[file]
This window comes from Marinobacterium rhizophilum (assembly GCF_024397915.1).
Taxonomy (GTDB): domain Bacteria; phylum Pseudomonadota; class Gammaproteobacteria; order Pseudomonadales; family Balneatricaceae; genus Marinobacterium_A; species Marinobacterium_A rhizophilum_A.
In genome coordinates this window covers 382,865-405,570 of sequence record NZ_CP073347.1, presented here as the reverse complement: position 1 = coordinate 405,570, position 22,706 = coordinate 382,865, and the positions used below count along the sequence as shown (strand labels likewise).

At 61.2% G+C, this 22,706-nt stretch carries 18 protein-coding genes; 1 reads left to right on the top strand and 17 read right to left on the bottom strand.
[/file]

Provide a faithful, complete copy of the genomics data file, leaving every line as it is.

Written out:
This window comes from Marinobacterium rhizophilum (assembly GCF_024397915.1).
Taxonomy (GTDB): domain Bacteria; phylum Pseudomonadota; class Gammaproteobacteria; order Pseudomonadales; family Balneatricaceae; genus Marinobacterium_A; species Marinobacterium_A rhizophilum_A.
In genome coordinates this window covers 382,865-405,570 of sequence record NZ_CP073347.1, presented here as the reverse complement: position 1 = coordinate 405,570, position 22,706 = coordinate 382,865, and the positions used below count along the sequence as shown (strand labels likewise).

At 61.2% G+C, this 22,706-nt stretch carries 18 protein-coding genes; 1 reads left to right on the top strand and 17 read right to left on the bottom strand.